Choosing what type of anesthesia to use and where to administer it for a cancer biopsy can be challenging. For one, anesthesia providers must take into account the risk factors associated with each patient. Anesthesia can also interact negatively with patients’ monocytes and macrophages, particularly with those cells’ chemotactic and phagocytic functions . Furthermore, anesthesia can also compromise patients’ antigen recognition mechanisms . Accordingly, the choices made by anesthesia providers when performing cancer biopsies should not be taken lightly. This article will address some anesthesia recommendations for three forms of cancer biopsies: lung/abdominal, breast, and prostate.
Image-guided percutaneous needle biopsies (PNBs) are the predominant method of searching for cancer in the lungs and abdomen . Local anesthetic is recommended for most patients undergoing a PNB . Physicians tend to administer lidocaine (from 10 to 20 mL) 1 to 2% along the needle’s predicted route . This method is highly successful. When performed with local anesthesia, PNBs used for non-small cell lung cancer detection have a 95% diagnostic accuracy . Complications are rare, with the most common issue being pneumothorax in 5-10% of cases . Despite local anesthesia’s high success rates, general anesthesia may be more appropriate for children, along with any other patients who might have difficulty following instructions during the procedure .
For breast cancer biopsies, researchers have experimented with various forms of anesthesia in recent years . In 2018, Levins et al. investigated the interaction between different forms of anesthesia and the body’s distribution of μ-opioid receptors (MOR), natural killer cells, and other immune cells–all of which are related to cancer prognoses . They did not find a significant difference between a balanced general anesthetic with opioid analgesia and a propofol-paravertebral anesthetic with continuing analgesia in terms of how each affected immune cell marker expression . However, the former method increased resected tumor MOR expression . Because of the correlation between MOR expression and a tumor’s level of aggression, these results may dissuade anesthesia providers from administering general anesthesia . Given the well-documented success of local anesthetics during breast cancer biopsies, a transition away from general anesthesia appears feasible .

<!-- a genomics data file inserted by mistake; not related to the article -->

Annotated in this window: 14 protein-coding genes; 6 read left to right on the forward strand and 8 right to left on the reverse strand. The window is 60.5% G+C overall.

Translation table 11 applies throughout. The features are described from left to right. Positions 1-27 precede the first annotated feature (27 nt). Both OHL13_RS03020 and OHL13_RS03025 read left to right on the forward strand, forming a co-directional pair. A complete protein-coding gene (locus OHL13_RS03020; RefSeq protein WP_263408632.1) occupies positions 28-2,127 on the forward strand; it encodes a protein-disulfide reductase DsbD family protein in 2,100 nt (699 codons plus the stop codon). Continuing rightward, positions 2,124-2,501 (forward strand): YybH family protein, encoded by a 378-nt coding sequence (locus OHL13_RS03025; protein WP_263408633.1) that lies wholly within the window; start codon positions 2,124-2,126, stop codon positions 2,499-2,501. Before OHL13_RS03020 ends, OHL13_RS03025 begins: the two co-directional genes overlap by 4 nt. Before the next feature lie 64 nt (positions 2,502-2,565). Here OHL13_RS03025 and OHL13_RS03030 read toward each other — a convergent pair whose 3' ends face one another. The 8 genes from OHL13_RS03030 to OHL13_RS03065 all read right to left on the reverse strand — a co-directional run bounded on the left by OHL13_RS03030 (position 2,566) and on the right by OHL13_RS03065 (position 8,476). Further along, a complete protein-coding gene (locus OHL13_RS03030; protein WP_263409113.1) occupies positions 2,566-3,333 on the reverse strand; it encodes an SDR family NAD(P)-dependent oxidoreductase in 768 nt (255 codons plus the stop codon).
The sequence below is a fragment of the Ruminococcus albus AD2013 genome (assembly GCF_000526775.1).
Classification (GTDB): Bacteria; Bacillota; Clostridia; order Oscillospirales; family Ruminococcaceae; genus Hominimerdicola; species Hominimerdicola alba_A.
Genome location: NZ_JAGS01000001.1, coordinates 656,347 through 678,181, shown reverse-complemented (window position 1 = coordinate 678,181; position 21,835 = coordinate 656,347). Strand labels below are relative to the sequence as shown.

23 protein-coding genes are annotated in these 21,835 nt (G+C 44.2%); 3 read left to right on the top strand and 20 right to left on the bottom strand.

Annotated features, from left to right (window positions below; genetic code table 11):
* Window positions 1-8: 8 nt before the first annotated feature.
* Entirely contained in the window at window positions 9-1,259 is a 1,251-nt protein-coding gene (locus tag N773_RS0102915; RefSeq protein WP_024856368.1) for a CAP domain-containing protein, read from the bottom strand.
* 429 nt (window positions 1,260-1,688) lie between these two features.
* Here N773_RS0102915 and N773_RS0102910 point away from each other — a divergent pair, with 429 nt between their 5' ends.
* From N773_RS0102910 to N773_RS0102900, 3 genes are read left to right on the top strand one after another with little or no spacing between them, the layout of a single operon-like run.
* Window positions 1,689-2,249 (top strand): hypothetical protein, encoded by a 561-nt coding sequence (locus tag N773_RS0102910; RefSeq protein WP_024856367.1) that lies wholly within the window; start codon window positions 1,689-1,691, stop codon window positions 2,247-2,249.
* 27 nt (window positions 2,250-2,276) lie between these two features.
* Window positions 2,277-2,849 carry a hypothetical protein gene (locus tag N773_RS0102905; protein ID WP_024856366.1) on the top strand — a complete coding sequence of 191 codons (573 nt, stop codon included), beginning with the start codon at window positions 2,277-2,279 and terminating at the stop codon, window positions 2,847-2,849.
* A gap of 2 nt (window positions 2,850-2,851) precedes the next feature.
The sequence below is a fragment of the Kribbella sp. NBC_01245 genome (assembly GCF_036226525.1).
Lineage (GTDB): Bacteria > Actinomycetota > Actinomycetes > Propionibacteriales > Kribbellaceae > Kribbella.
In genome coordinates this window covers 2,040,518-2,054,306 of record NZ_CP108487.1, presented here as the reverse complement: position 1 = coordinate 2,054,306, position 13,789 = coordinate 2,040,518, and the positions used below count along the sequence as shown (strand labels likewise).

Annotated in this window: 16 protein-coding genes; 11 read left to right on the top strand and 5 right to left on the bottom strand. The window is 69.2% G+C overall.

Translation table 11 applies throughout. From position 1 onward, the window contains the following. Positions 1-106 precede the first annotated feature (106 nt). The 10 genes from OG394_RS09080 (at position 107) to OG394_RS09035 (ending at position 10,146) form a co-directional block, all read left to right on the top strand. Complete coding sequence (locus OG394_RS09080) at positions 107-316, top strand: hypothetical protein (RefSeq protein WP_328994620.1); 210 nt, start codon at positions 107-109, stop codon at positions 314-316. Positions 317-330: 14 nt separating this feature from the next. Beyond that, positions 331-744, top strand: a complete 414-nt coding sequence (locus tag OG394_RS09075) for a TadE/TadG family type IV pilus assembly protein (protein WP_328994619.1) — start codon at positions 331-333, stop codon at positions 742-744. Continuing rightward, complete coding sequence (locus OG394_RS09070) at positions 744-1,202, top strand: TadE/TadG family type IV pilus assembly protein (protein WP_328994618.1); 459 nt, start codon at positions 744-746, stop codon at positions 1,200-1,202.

Prostate biopsies are usually conducted using transrectal ultrasounds (TRUS) . The two most common forms of anesthesia for TRUS are periprostatic nerve block (PNB) and intrarectal topical anesthesia (ITA) . While PNB was considered, for a long time, to be more reliable and successful than ITA in reducing pain during TRUS biopsies, recent evidence has revealed that ITA can also significantly reduce TRUS-related pain, albeit not as well as PTB . Regardless, given their comparably low rates of adverse events, this knowledge could support administering joint ITA and PNB regimens during transrectal ultrasounds . Alternatives to TRUS have also been researched recently, with a study by Stefanova et al. suggesting that transperineal prostate biopsies under local anesthesia could be feasibly adopted . In that study, transperineal prostate biopsies seemed a safer alternative than TRUS, with patients experiencing no more than mild levels of discomfort . Depending on the method chosen, anesthesia providers have multiple options when treating prostate cancer biopsy patients.
While these are just some of the recent discoveries related to anesthesia in cancer biopsies, they reflect the general idea that techniques are evolving and skewing away from general anesthesia when possible.
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